And in La Clusaz, France, I admired the snow-dusted mountains, although wishing they were more deeply snowy. The light filtering through the mountains and steep hillsides in the mornings and afternoons was beautiful, and there are well-kept French houses up and down the hills, and lovely shops tucked into the towns. The skiing was quite good on the impressively-created 2km loop in the field at the venue – the organizers extracted ice chunks from a lake nearby, perhaps with excavators, crushed it up and put a 20cm underlayer of ice around the whole loop, and then covered that with manufactured snow. I had traveled to La Clusaz with a little cold, but I recovered quickly with forced rest, and on Friday joined several of the USST women for a race-prep intensity workout on course.
Then Saturday we raced a 10k mass start skate race, 5 laps of the 2k loop. It was fast and furious, and 80% of my race was really excellent! I started with bib #27 but kept my cool, stayed out of trouble with out getting into any tangles, and skied smoothly but aggressively up into the pack early in the race, rising to 19th place at my best and holding 20th through the midway point of the race. It felt fast but comfortable, and if I had to do it again knowing what I do now… I’d race pretty much the same way. However sometime shortly after the midpoint, I think at the beginning of the 4th lap, I may have put in a few gentle surges over the tops of hills too many. Or maybe it had to do with having been sick earlier in the week, or maybe to do with the moderate altitude – for whatever reason, my skiing started to fall apart with about 2-3k left to go. I held on ok, and dug as deep as I possible could to keep skiing well, and descending into the final uphill before the finish I was still skiing in 27th place. But then my legs were so wobbly that even though I had a clear line through the fast downhill corner, and no one was around me, I couldn’t stand on my feet anymore and I fell, right at the bottom of the hill. Getting up and restarting, forcing myself to move up the final hill with no momentum and while I was really terribly bonked was probably one of the hardest things I’ve ever done. I fought for it, but about 8 skiers passed me on that one uphill, and I ended up finishing 37th place. It was a disappointing finish to what had started as a really great race, but still an extremely valuable and fun experience overall, once I absorbed and could move past my crash.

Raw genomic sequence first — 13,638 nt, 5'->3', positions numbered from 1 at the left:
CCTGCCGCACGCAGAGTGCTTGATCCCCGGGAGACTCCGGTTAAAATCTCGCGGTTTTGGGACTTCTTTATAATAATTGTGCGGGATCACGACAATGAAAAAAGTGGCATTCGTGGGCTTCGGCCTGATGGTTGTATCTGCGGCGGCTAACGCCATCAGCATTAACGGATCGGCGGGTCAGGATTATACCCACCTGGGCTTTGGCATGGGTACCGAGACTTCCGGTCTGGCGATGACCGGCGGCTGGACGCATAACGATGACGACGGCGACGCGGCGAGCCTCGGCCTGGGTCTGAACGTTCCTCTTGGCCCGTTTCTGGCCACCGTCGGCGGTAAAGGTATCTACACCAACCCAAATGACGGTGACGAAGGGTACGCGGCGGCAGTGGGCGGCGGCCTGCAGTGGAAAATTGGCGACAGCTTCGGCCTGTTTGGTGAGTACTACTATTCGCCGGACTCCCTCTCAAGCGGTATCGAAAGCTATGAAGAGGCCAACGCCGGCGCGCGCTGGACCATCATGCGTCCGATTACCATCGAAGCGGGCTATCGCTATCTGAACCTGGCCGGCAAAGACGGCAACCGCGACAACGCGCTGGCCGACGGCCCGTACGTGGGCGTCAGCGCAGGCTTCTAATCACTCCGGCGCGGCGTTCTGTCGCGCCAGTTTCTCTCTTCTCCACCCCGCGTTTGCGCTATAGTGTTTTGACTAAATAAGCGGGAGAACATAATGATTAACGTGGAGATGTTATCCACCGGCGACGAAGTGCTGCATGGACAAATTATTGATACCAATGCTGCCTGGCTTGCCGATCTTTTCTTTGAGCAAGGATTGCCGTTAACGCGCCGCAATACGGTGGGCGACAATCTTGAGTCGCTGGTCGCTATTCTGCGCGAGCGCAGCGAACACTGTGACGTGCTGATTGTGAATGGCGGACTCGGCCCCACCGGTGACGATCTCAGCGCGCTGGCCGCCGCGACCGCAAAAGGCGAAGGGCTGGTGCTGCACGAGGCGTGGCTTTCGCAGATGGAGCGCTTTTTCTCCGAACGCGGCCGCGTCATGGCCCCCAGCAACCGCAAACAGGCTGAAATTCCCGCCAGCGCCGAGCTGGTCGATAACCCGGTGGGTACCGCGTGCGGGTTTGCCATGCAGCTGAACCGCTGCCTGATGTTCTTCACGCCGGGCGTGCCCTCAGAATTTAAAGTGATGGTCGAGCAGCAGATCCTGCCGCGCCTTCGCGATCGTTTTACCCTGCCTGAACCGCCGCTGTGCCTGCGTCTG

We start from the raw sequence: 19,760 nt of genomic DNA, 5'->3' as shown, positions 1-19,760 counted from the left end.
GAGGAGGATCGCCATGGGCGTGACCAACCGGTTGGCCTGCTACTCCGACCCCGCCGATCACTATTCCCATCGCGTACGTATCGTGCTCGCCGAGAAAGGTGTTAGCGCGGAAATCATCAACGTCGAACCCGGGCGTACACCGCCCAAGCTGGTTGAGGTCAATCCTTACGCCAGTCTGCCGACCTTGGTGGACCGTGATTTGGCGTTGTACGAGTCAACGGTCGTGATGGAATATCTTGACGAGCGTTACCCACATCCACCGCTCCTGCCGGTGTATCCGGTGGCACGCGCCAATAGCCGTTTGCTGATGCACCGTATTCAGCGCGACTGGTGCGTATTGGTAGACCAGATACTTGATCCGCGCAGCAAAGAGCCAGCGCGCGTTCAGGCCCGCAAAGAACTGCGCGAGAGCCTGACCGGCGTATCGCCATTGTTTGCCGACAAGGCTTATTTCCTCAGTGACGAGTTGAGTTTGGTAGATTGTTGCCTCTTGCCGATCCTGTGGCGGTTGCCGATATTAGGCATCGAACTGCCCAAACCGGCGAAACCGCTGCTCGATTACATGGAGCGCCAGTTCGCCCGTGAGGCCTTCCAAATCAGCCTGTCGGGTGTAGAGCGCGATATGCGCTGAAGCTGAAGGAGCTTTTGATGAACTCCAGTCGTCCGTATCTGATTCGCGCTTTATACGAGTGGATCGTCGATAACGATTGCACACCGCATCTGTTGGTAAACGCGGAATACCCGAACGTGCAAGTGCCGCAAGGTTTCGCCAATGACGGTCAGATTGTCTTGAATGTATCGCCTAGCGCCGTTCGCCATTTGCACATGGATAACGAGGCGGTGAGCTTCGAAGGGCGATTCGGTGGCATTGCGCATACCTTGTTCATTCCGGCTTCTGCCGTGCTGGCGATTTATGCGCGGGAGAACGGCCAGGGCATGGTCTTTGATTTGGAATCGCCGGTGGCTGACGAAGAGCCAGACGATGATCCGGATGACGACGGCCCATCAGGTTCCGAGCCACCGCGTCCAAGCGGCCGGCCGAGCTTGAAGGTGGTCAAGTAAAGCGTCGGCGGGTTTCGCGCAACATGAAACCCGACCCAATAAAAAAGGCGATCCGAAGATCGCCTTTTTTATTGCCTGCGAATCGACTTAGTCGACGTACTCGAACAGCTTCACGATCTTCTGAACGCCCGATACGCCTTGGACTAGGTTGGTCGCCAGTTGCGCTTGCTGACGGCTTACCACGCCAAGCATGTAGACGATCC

The next day it was on to the team relay – unfortunately I was not selected to race any of the legs, so I went on a great morning hike to the top of a mountain. It didn’t feel much like the week before Christmas even up high, with very little snow and warm sunshine, but it was a great hike nonetheless. In the afternoon I watched the women’s relay up at the venue, which certainly makes me want to earn a spot in one of these some day soon… And with that, my time racing in Europe had come to a close, and it was back to the US. I’m spending the holidays with my family, and then I’ll be travelling over to Soldier Hollow Utah to race in US Nationals in early January.
Thank you to:
Bryan Fish for the excellent waxing and ski support
All of the USST coaches, techs, athletes for the encouragement, good company on the road, and inspiringly hard work and fast racing
My team, the Craftsbury Green Racing Project, and title sponsor Concept2, for helping me qualify for this World Cup experience and to get to the races
Personal sponsors Fischer, Swix, and Toko for keeping me well equipped and ready to toe the start line
All the family, friends, current and former teammates and coaches who’ve helped me rise to the World Cup level of skiing, and who I know will encourage me as I keep pursuing excellence in this challenging sport. I’ll be back to the World Cup, I have to be, because my high expectations won’t let me settle for anything else!